Capable Canines was founded by Drs. Cheryl and Travis Adlington in order to provide information and assistance to those struggling with the care of a handicapped dog, or perhaps just an older dog with mobility problems. In addition, Capable Canines can aid with all issues of incontinence, which, in the past, was often the "deal breaker" in deciding whether to take on the challenges of caring for such a dog, or euthanizing him or her. We have developed several systems that unravel the mysteries of caring for the incontinent canine, resulting in a pleasant experience that simply becomes a part of the owners' daily and regular routine. Our own paralyzed and incontinent dog, Buddy2, has been our teacher and our guide on this journey of discovery.
We are based in Northern Nevada and strive to serve this area with both information and hands-on assistance. But our influence does not stop there - with the help of the internet and our web site, we can reach out anywhere on the planet to help those struggling with the care of one of these very special dogs.
We accept no donations or funding; we only ask that those who use our information or services consider making a donation to the non-profit that we an outreach of: CRCS (Canine Rehabilitation Center & Sanctuary). Many of the dogs that come through CRCS for adoption have special needs, handicaps and mobility/incontinence issues. We are ready to assist the potential adopters with any and all aspects of care for their new companion. No one is turned away. We are always more than happy to meet anyone who needs this type of assistance at the CRCS facility for hands-on instruction.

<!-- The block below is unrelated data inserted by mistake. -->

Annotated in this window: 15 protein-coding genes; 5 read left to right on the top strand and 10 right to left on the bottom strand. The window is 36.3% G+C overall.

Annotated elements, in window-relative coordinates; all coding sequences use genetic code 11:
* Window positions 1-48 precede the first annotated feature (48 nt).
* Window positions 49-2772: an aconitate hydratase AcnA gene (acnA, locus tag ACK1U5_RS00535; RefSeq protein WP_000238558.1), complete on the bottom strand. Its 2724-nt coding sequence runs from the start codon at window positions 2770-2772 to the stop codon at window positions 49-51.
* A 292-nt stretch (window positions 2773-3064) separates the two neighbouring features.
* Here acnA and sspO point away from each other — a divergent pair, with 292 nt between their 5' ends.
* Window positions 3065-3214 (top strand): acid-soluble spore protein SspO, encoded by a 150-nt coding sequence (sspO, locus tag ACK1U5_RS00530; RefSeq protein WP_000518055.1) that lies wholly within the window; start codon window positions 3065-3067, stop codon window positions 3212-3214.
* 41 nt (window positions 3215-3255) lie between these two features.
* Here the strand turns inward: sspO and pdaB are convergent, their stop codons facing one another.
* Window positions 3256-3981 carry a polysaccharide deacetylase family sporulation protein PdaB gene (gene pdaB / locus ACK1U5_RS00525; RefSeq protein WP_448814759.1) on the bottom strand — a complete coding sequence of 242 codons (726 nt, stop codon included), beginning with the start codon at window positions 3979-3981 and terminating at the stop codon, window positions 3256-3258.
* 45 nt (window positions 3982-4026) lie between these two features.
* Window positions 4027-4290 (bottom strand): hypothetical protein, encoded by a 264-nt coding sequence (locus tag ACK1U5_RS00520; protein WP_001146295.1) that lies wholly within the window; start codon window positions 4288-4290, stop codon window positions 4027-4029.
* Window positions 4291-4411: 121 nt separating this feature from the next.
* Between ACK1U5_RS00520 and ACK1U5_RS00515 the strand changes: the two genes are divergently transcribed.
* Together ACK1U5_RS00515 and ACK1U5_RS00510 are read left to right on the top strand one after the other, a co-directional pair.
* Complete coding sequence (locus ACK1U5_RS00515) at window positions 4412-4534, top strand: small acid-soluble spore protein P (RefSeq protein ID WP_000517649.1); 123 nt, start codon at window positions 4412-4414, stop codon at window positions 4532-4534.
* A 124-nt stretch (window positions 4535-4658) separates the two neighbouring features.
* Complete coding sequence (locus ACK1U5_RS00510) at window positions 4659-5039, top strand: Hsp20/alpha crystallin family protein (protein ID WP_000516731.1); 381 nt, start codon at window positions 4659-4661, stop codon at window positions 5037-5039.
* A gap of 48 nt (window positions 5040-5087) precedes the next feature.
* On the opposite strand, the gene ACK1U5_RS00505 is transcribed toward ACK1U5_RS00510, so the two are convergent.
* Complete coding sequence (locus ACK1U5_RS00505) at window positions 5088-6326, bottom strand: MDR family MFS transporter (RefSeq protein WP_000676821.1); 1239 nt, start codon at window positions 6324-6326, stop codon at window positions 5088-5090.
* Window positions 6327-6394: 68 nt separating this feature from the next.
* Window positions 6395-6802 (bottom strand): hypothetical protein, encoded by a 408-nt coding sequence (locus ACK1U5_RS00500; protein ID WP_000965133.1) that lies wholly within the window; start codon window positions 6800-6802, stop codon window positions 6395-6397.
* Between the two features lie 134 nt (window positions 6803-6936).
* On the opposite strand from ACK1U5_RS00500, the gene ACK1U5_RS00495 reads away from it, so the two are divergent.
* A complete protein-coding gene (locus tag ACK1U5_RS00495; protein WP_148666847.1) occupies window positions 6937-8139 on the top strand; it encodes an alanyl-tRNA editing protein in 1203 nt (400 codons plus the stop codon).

Capable Canines is an outreach of the local, Northern Nevada non-profit, CRCS (Canine Rehabilitation Center & Sanctuary.) Founded by Kristen Ivey, the primary mission of CRCS is the rescue, recovery and placement of at-risk dogs in our community. CRCS does not discriminate against any age, breed, or medical condition, providing refuge and a second chance for dogs needing a new start.
Dogs that come into the care of CRCS are victims of abuse, dog fighting, and laboratory research. Dogs are also taken in that have suffered from neglect, hoarding and puppy mill cases, and dogs that have endured long term confinement or isolation. The 501 C 3 nonprofit organization supports local rescues and shelters, taking in dogs that have been waiting for extended periods to find a home, dogs that have been returned multiple times and dogs that are struggling in the shelter environment due to fear and lack of socialization.
Check out CRCS at: www.CRCSGivesLife.org